How to Groom Your Eyebrows by Stephanie

Hi, I’m Stephanie, a hairstylist and makeup artist working out of Utah. I primarily work doing hair and makeup for brides, photographers, and in the salon, but I also spend a lot of time blogging about all things hair and makeup. If you need inspiration (or a stylist) or are just looking for hair and makeup tips, tutorials, and trends, come check out my blog!

If you know anyone in your life who does makeup, one thing they will always attest to is the importance of good brows. It’s easy to overlook your brows and only focus on your eyes, but your brows will only take away from your eyes if they aren’t groomed and shaped properly. I, myself, have problem brows. I used to fight and fight with my brows trying to make them have more of an arch until one day, I realized my brows look terrible with a fake, forced arch. It seems pretty obvious, but a lot of women tend to think that the more arched and the higher their brows are, the better they will look. The truth is your brows will look their absolute best when they follow their natural shape. The key isn’t forcing your brows into a new and unnatural shape:  it’s maintaining and grooming the shape you have, even if that shape has no arch.

To help you on your journey to great brows, I’ve put together this step-by-step for maintaining and grooming them. Remember that everyone’s natural brow shape is different, so yours might look a little different than mine.

Here is what you will need:

  1. Eyeshadow
    I prefer to use eyeshadow rather than an eyebrow pencil when I fill in my brows, but you can use either one. When picking a brow color, a good rule of thumb is to stay within two shades of your natural color and around two shades darker than your hair color. If you’re wanting your brows lighter than they are, talk to your stylist about lightening them a few shades (good for platinum blondes with black brows).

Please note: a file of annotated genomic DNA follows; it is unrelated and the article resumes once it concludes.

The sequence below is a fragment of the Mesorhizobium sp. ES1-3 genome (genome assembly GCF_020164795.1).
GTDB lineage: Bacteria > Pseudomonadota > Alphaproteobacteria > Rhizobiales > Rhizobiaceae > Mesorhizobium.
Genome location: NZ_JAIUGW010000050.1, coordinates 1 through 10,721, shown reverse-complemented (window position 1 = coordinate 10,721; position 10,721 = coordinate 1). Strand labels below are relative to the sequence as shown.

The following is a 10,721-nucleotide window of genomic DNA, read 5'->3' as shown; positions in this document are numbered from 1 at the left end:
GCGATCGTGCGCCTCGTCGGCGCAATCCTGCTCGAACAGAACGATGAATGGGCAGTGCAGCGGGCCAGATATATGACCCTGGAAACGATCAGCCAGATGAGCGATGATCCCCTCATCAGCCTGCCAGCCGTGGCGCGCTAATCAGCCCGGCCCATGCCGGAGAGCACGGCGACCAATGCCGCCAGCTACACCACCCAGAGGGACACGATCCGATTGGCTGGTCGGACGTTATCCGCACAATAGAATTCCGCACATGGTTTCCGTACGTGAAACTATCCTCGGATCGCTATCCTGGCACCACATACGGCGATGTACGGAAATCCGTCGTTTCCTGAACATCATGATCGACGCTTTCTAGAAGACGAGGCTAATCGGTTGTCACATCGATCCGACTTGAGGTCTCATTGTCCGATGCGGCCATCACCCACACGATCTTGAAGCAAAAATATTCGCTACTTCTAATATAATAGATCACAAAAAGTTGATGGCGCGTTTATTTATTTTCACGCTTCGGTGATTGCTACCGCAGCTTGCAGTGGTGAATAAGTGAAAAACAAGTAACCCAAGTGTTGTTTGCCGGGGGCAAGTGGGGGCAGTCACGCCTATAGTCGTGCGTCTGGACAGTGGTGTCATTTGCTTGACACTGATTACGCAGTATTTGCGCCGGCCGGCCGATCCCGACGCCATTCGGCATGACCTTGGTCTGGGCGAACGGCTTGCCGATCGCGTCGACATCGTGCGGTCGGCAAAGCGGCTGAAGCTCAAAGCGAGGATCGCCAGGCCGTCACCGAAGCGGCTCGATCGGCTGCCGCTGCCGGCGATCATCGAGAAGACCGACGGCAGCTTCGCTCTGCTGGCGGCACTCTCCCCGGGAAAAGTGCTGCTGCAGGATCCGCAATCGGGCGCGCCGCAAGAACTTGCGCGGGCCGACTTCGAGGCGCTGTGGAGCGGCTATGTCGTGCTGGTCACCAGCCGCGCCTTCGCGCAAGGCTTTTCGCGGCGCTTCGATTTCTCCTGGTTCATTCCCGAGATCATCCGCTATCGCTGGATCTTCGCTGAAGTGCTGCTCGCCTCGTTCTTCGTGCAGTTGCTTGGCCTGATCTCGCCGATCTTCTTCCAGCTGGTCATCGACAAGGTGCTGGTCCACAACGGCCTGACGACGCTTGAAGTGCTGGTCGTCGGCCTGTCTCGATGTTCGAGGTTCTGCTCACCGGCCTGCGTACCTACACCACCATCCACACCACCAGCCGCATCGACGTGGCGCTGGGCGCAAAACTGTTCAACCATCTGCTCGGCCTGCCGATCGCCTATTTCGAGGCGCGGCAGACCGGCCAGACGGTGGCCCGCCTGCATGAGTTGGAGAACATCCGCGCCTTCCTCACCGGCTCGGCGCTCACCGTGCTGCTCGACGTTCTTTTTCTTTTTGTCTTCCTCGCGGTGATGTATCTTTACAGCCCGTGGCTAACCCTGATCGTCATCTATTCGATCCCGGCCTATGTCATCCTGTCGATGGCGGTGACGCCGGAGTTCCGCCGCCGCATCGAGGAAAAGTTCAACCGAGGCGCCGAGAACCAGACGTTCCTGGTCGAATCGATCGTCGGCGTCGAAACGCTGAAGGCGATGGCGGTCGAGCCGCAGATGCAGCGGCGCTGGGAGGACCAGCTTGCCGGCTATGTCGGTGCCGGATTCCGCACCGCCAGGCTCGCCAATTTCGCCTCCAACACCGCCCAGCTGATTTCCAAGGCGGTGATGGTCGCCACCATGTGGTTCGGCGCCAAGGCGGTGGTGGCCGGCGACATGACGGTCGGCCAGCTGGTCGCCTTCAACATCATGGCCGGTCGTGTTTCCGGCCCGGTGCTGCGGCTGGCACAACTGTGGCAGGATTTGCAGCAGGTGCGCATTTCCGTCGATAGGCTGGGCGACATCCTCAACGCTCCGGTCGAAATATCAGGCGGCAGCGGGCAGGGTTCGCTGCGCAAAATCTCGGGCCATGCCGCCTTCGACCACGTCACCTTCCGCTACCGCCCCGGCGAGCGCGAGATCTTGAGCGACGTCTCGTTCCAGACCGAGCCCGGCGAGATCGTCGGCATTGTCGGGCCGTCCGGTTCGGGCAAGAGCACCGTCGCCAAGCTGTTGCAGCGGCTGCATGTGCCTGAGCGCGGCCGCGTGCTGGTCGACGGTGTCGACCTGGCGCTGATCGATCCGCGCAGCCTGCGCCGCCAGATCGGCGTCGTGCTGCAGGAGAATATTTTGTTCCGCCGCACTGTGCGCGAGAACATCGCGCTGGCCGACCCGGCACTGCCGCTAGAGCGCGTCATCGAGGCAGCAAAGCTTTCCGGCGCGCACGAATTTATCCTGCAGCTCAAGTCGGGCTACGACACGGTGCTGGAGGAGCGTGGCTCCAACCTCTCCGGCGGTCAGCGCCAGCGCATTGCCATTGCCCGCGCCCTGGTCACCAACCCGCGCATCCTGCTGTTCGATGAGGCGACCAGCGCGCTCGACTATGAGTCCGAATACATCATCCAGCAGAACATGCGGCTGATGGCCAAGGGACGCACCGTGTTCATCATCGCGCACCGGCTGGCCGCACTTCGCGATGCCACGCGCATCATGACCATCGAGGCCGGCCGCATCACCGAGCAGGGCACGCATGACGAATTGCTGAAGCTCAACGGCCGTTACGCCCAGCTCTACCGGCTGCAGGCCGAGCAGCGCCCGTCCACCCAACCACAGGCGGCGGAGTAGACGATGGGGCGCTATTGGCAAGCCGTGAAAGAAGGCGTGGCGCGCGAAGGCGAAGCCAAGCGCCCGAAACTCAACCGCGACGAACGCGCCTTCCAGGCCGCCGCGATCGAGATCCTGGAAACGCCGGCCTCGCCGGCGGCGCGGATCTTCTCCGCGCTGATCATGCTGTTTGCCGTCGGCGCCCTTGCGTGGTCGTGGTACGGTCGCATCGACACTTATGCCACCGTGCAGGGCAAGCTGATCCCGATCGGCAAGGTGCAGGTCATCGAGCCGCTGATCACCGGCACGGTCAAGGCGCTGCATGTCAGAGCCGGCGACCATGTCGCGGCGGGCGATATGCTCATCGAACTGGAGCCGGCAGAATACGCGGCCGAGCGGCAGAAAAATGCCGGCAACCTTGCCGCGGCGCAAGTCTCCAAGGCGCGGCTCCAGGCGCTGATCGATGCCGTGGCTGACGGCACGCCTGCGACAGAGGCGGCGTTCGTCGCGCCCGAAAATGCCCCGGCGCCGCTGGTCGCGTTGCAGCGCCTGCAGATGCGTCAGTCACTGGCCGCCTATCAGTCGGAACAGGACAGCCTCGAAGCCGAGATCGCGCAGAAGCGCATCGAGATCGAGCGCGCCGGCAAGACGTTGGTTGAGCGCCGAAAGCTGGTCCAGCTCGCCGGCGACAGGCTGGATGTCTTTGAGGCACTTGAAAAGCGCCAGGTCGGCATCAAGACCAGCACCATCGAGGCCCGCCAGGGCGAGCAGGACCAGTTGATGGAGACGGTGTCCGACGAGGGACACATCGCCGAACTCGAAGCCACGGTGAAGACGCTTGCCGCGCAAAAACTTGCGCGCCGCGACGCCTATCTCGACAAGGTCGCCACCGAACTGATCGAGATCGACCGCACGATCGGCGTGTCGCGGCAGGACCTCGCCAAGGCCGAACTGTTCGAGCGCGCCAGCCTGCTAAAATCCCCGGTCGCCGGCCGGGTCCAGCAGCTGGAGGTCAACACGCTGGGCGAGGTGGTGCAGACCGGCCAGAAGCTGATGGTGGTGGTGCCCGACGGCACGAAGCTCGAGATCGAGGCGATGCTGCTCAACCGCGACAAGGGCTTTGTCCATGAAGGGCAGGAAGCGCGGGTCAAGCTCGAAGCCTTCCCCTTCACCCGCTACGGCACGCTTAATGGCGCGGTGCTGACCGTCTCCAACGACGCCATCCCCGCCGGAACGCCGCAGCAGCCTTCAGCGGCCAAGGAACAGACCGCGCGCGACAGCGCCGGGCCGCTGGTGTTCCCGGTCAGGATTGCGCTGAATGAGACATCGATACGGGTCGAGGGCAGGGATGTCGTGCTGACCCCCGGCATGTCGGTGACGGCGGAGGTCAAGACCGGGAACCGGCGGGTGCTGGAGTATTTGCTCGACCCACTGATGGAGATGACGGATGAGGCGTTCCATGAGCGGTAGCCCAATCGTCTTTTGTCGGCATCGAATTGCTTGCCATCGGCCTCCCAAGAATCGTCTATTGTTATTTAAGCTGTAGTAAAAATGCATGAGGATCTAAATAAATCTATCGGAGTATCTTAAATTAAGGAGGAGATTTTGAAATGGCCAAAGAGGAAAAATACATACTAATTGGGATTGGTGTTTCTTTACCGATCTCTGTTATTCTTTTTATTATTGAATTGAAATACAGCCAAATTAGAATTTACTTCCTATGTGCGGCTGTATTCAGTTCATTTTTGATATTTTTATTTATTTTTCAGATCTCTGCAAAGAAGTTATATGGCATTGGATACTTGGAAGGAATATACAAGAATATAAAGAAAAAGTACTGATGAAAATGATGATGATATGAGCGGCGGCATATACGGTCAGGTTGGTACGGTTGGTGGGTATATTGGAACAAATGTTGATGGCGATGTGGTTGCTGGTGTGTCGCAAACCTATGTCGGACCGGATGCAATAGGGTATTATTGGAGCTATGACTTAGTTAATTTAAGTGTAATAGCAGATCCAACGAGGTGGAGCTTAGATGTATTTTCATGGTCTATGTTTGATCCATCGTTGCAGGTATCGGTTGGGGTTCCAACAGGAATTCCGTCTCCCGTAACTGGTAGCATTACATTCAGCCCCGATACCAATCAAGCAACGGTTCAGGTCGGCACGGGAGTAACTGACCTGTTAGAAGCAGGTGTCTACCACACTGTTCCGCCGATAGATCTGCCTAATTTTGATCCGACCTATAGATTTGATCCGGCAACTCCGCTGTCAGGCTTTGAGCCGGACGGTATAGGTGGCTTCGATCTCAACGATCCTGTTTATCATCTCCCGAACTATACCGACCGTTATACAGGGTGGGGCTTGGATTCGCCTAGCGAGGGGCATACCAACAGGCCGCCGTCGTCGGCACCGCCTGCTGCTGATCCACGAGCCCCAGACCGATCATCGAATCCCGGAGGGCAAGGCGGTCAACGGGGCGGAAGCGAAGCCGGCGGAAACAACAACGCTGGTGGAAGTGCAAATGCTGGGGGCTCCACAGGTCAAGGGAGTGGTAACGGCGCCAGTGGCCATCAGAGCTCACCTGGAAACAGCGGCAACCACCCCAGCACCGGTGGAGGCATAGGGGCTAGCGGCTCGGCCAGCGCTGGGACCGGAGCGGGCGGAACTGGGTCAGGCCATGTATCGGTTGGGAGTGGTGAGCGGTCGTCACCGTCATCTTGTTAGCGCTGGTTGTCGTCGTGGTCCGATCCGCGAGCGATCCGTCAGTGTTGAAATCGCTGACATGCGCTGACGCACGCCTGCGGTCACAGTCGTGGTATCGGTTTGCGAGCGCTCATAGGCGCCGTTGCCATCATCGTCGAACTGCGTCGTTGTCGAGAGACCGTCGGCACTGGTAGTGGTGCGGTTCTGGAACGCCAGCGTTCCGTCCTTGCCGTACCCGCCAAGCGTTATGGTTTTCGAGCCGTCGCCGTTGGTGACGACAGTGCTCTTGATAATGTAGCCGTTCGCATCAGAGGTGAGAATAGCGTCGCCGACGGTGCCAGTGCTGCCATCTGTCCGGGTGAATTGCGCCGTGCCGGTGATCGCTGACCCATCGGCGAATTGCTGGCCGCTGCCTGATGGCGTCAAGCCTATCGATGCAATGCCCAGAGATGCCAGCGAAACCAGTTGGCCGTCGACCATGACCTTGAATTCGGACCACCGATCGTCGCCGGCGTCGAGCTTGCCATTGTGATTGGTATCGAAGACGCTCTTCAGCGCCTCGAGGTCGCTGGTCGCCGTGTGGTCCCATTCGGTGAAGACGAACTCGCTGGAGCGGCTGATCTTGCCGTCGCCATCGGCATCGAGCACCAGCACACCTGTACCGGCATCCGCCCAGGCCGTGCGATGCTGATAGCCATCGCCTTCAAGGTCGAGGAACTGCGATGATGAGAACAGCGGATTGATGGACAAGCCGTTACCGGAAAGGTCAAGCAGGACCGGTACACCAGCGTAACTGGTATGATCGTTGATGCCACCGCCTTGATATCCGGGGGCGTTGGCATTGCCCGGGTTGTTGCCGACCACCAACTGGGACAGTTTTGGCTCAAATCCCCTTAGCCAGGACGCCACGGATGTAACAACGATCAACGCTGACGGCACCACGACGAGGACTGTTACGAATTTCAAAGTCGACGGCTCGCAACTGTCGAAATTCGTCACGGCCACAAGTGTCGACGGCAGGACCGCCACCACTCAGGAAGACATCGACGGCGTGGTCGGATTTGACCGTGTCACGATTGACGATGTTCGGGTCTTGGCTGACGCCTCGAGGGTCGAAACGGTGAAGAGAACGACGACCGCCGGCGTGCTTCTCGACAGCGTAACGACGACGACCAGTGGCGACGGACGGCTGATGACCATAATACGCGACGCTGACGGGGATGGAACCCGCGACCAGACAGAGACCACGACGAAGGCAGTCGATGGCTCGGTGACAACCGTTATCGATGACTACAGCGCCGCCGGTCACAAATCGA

2. Eyebrow brush
    I use this to brush my brows in shape so I can see where I need to tweeze and to avoid tweezing where I shouldn’t.
  3. Tweezers
    When it comes to tweezers, you get what you pay for. If you fork out the extra $10 on a nice pair of tweezers, you’ll save yourself a lot of time trying to tweeze those tiny hairs.
  4. Short angle brush
    You can get these brushes anywhere, really. Just look for something similar to the one above.
  5. Eyebrow gel
    Most makeup brands make an eyebrow gel. They come in different colors or in clear. My favorite is the MAC Brow Set, but if you want something cheaper there are a few different brands available at Target.
  6. Razor
    This small, straight razor is a great tool to have in your makeup kit. They sell them at Sally’s for less than $5.
  7. Scissors
    Preferably eyebrow scissors so you don’t end up cutting off half your eyebrow.

This is what my brows look like before I do anything to them:

See? Problem brows.

Use your brow brush to gently brush your brows slightly upwards and out following the natural shape of your brow. Don’t force them too much – just guide them and let them lie where they naturally do.

Once your brows are brushed, tweeze any hair that isn’t in the natural brow shape. Avoid pulling and stretching your brows while you tweeze so you don’t end up over tweezing. Another good rule of thumb is to avoid getting too close to the mirror. The closer you are, the more imperfections you’ll see, and before you know it, you’ve over tweezed!

If your brows are already sparse from over tweezing and they don’t ever seem to grow back in, you may want to consider using this.

Tip:  Tweeze your brows right after you get out of the shower. The steam will soften the hair follicle, making tweezing a lot less painful.

Use the razor to remove peach fuzz above your brows. (I also use the razor in between my brows since waxing makes me break out). A lot of people neglect the hair above their brows. Removing extra peach fuzz can add a lot more definition to your brows – just be careful not to cut down into your actual brow.

Use your brow brush to gently brush your brows directly upwards. Carefully trim anything that sticks up too high. You don’t need to comb them too tightly. If you comb them up and nothing sticks out, they probably don’t need to be trimmed.

Using a short angle brush (or your brow pencil), fill in your brow, applying in short, light strokes. The key to making it look natural is to apply the color in the direction the hair grows, almost like you are just drawing in new hair.

Use your brow gel to set your brows in place. Brush your brows slightly upwards and out like you did with the brow brush.


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